25 March, 2016
Serpent’s Bite Apple Cider Flavored WhiskyComments : 6 Posted in : Cocktails, Spirits, Bars, Whiskey/Whisky on by : The Gourmez
Serpent’s Bite Apple Cider Flavored Whisky
I picked up this bottle when the husband requested whisky but said, “It doesn’t have to be the good stuff.” Being as this was on sale for $14, I figured it would work. And hey, I like apple cider. My family makes excellent hot apple cider all winter long. This makes me infinitely qualified to judge Serpent’s Bite Apple Cider Flavored Whisky.
I knew, of course, that this was not going to be a whisky that changed my life. I figured it would be a novelty, fun to try, and hopefully not taste like pure sugar and chemicals as some flavored spirits do.
OH MY GOD, IT IS SO SUGARY. First of all, you can smell it from the other side of the kitchen. The apple smell is stronger than an opened sour apple Pucker, though it does avoid any chemical airs. There is no other smell — apple is all that now exists in your world. Buried deep beneath the sugary bliss, the alcohol heat doesn’t tickle until your nose is far in the glass. You shouldn’t stick your nose in a glass when tasting spirits anyhow, so that’s not really a complaint. It’s merely a glimpse of whisky’s ghost trapped in this bottle.
I enjoy honey bourbon, or at least Wild Turkey’s American Honey; the imitators are not as successful. Serpent’s Bite takes flavored whisky to the next level of sugary insanity. I want to say you shouldn’t sip it but honestly….it’s good sipping! It’s basically a cup of extra sweet, chilled apple cider. To be clear, I’m talking about the Christmas time beverage, not the one made by fermenting apples. To be clearer, this drink is not refined in any way nor does it offer anything resembling a whisky flavor profile. Honestly, it most reminds me of sauternes. Yes, this whisky reminds me of French dessert wine. You read that right.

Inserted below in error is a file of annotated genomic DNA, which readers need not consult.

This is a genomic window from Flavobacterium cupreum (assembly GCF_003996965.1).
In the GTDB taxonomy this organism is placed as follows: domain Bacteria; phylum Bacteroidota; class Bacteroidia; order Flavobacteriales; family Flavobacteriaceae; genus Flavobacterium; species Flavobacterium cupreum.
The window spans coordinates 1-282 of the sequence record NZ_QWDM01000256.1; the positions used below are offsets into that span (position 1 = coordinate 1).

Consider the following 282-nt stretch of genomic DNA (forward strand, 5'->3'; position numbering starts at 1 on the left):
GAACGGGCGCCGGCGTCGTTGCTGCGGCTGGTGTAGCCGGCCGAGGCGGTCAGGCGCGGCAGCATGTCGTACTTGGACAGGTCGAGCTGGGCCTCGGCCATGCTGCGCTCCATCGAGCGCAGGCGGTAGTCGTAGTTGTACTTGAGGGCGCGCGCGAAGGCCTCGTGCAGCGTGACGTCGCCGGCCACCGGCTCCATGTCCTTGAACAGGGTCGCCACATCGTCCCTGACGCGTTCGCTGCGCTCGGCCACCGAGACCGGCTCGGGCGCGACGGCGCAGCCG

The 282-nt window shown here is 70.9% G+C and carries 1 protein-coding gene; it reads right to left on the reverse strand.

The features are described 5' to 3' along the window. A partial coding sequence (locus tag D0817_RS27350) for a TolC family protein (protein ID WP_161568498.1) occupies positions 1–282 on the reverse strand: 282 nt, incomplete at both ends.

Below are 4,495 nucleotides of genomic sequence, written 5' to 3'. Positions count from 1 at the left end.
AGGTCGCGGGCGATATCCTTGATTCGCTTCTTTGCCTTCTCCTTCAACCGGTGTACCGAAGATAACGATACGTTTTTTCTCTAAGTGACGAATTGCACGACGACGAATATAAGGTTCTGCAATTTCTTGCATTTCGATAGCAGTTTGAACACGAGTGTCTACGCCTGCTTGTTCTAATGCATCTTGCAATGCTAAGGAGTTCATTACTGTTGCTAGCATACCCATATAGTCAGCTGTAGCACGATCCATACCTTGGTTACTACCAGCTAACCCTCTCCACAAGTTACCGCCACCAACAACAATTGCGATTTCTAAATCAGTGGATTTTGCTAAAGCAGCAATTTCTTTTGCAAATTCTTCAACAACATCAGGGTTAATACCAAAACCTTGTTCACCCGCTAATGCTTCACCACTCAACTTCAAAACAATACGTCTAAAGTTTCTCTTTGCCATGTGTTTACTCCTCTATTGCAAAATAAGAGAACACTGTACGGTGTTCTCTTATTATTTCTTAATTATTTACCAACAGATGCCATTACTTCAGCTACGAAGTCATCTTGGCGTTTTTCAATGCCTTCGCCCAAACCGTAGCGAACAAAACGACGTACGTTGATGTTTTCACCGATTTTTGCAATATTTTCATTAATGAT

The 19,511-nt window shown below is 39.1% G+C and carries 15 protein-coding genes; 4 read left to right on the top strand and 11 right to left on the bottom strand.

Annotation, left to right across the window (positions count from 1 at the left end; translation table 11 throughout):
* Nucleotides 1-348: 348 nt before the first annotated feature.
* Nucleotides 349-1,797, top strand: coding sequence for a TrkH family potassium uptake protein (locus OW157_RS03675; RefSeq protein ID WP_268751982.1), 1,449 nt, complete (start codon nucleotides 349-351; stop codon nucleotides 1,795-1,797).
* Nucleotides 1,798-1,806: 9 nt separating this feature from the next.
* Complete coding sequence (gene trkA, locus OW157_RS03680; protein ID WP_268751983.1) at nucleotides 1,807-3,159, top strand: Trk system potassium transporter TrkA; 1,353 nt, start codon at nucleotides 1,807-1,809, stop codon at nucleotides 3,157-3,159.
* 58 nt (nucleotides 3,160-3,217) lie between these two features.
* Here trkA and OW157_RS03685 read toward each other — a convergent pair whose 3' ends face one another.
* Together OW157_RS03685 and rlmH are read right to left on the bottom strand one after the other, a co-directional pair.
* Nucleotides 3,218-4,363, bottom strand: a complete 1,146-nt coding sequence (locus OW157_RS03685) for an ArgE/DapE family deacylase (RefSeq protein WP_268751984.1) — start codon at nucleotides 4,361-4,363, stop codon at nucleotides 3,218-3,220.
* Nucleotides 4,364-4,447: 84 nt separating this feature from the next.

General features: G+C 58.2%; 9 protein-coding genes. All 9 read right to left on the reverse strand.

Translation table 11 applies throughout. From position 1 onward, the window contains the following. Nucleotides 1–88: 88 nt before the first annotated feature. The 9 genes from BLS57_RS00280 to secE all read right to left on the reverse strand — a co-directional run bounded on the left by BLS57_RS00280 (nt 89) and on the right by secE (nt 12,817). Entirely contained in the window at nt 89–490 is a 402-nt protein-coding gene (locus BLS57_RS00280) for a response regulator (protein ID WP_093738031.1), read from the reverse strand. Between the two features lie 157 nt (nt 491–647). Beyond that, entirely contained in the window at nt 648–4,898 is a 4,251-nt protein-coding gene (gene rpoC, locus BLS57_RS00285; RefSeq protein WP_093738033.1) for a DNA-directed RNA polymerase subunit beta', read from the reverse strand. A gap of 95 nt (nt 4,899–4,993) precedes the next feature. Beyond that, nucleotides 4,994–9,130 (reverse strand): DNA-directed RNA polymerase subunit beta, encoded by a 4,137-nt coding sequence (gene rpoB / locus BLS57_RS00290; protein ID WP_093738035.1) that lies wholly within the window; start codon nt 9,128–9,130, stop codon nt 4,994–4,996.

There is a hint of cinnamon on the aftertaste, but I think that’s really the whisky’s last gasp of dignity. No dilution is needed prior to drinking, that’s for sure, but you may need an emergency insulin shot. I can see this working well in the place of rum in fruity, slushy drinks like pina coladas or frozen daiquiris (never a classic daiquiri; I shudder at the thought).
If this were categorized as a liqueur, I’d be more forgiving. But as a spirit, I have to knock it down a rating class. It also gets docked for advertising a bite when it’s really just a harmless bushel of apples. No monsters lurk in its depths, because it has no depths to lurk within.
Other Bloggers’ Thoughts:
It starts with clear apple notes on the nose, though fortunately the aroma is far from overblown, with a hint of vanilla backing it up. On the palate, Serpent’s Bite is sweet and cinnamon-laced, with strong apple notes as expected. Aside from a little hit of vanilla-infused caramel, though, what’s ultimately missing here is the whiskey. The whiskey flavor is so mild that this feels like it could be an apple brandy, an apple rum, or a (colored) apple vodka.
That’s not entirely a slight, as Serpent’s Bite is completely harmless and inoffensive in every way — although I’m sure that angry snake on the label will scare off a drinker or two. B-
The aroma is fresh smashed apples and caramel with a whisky backing. In my mouth the feel is thick. The sweet apple entry builds to a spiced apple flavored peak. It fades with caramel taste with a hint of nuttiness, and finishes with a peppery sting, a burn on the back of my throat and some whisky heat. This is a whisky best served as a shot, or mixed in a cocktail.
Reviewed 11 March 2016.